Health policy to focus on prevention more than cure


A NEW public health policy emphasising prevention of illnesses rather than providing more treatments is to be developed by the Government.

Ahead of an announcement today Minister for Health James Reilly has signalled the shift in future Government public health policy away from the provision of treatment for illness by the State towards promoting health and preventing the onset and progression of diseases ahead.

He said an inevitable increase in levels of chronic health conditions such as cancer, heart disease, stroke, respiratory disease, mental illness and arthritis could not be halted or addressed through the provision of more health services.

He also maintained that current models of healthcare delivery would not be able to cope with future demand.

Dr Reilly indicated that in future the health of the nation could not just be the responsibility of the Department of Health but that the whole of society must work to promote and protect health.

Speaking in advance of the launch of a new initiative to develop a revised public health policy, Dr Reilly said for much of the 20th century the health of the Irish population improved steadily because of better treatments for major diseases.

However he warned that this “window is slowly closing”.

“Our ageing population, together with adverse trends in obesity, diet, exercise and other risk factors means that the level of chronic health conditions – cancer, heart disease, stroke, respiratory disease, mental illness, arthritis – will certainly increase.”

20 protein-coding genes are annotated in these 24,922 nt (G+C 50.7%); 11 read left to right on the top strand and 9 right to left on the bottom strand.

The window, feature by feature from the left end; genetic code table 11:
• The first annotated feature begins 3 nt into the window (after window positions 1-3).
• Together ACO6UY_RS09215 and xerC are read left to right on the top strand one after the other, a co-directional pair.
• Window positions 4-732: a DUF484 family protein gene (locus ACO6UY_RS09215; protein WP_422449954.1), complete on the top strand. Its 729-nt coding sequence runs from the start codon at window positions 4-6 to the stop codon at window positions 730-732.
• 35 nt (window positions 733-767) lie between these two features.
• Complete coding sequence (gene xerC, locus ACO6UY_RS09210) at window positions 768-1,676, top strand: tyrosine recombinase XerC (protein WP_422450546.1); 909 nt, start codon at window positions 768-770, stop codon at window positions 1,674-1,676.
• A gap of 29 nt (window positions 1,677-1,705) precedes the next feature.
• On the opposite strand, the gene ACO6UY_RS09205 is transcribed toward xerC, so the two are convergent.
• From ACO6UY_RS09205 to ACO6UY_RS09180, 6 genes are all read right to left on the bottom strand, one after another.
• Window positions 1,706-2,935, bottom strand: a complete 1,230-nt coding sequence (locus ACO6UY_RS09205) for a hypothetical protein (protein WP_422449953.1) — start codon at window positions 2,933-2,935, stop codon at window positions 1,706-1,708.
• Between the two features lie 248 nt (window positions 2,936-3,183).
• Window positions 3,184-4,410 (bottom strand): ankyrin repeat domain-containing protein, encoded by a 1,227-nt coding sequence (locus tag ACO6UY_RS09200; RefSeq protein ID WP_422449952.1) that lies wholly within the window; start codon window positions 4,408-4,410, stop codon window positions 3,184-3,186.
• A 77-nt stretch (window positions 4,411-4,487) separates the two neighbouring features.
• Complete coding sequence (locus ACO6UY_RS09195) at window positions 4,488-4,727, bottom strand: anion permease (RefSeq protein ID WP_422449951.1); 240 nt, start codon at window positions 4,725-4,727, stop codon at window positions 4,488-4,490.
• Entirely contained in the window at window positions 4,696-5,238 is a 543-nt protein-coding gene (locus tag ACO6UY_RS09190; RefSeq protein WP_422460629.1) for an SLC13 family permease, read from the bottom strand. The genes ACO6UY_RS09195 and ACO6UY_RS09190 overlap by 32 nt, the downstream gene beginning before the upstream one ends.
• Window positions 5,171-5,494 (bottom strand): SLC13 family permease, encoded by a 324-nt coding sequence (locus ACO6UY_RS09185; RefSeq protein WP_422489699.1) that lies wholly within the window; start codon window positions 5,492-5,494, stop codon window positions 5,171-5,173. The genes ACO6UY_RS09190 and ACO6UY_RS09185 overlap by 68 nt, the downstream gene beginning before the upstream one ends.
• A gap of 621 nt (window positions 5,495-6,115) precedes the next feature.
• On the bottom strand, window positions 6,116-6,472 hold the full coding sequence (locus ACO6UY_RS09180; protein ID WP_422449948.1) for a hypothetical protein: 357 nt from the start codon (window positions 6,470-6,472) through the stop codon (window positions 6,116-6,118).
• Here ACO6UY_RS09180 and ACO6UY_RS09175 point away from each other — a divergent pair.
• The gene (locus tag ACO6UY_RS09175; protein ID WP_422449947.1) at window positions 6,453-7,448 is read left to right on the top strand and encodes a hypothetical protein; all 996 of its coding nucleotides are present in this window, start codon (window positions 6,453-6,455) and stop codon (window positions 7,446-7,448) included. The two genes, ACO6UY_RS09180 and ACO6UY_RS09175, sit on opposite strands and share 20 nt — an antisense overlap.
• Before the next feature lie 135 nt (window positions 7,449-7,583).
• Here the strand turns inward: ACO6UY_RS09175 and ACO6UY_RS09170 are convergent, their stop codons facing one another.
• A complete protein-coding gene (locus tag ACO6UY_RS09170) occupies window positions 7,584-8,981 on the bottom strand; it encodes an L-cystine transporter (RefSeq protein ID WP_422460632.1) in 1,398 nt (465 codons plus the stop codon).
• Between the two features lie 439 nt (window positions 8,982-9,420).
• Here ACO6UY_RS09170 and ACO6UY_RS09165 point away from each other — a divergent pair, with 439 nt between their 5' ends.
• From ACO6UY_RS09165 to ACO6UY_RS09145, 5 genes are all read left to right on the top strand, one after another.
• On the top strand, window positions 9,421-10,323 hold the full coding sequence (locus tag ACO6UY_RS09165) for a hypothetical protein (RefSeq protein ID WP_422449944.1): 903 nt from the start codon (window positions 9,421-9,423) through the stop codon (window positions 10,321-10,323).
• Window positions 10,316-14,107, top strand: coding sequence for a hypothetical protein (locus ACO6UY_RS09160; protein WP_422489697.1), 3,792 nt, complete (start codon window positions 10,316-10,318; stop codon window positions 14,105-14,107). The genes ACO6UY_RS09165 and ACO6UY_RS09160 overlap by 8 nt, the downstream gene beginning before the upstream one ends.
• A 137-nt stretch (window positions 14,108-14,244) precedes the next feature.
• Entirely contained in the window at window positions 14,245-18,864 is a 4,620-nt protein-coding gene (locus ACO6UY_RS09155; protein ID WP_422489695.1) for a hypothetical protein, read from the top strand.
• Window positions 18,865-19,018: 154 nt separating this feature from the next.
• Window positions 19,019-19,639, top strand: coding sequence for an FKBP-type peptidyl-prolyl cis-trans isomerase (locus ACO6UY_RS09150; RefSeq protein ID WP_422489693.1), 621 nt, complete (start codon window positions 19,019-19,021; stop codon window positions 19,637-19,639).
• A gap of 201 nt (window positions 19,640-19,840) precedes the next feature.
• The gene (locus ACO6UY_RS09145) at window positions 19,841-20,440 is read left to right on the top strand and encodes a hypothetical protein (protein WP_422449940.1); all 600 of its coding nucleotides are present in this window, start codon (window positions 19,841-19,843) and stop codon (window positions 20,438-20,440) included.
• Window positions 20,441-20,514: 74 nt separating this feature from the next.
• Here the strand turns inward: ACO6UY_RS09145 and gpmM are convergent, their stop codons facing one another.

Dr Reilly said that this “negative pattern” could not be arrested or coped with by providing increased levels of health services.

“Nor can current models of health service delivery be expected to cope with future demand, not least because, over the past 25 years, service delivery has become grossly skewed,” he said.

“Too many problems are addressed at the highest level of complexity, which means that acute hospitals have become the first, rather than the last, port of call in many instances.”

“Most of this care should be provided in the primary healthcare setting, with a strong focus on prevention. Prevention is crucial: approximately two thirds of the predicted disease burden is caused by risk factors which can be prevented.

“In addition, emphasis must be laid on the development of self-care programmes for patients with chronic conditions.”

The Minster said the new focus must be on ensuring health and wellbeing not just on the delivery of better health services.

Equal access to healthcare was one of the key principles underpinning Government policy. However, equality must go further.

“Socio-economic inequalities within society precipitate inequalities in health,” he said.

“According to the World Health Organisation, factors such as poverty poor housing, unhealthy early childhood conditions and low occupational status are important determinants of most diseases. Almost half of people living in consistent poverty in Ireland have some form of chronic illness.”

Dr Reilly said the Government could not force people to live healthy lives. However, he said it could help people “by making the healthy choice become the easy choice”.

The Minister along with Minister for Children Frances Fitzgerald and Ministers of State Róisín Shortall and Kathleen Lynch will attend a conference in Dublin today which is to lead to the development of a new public health policy.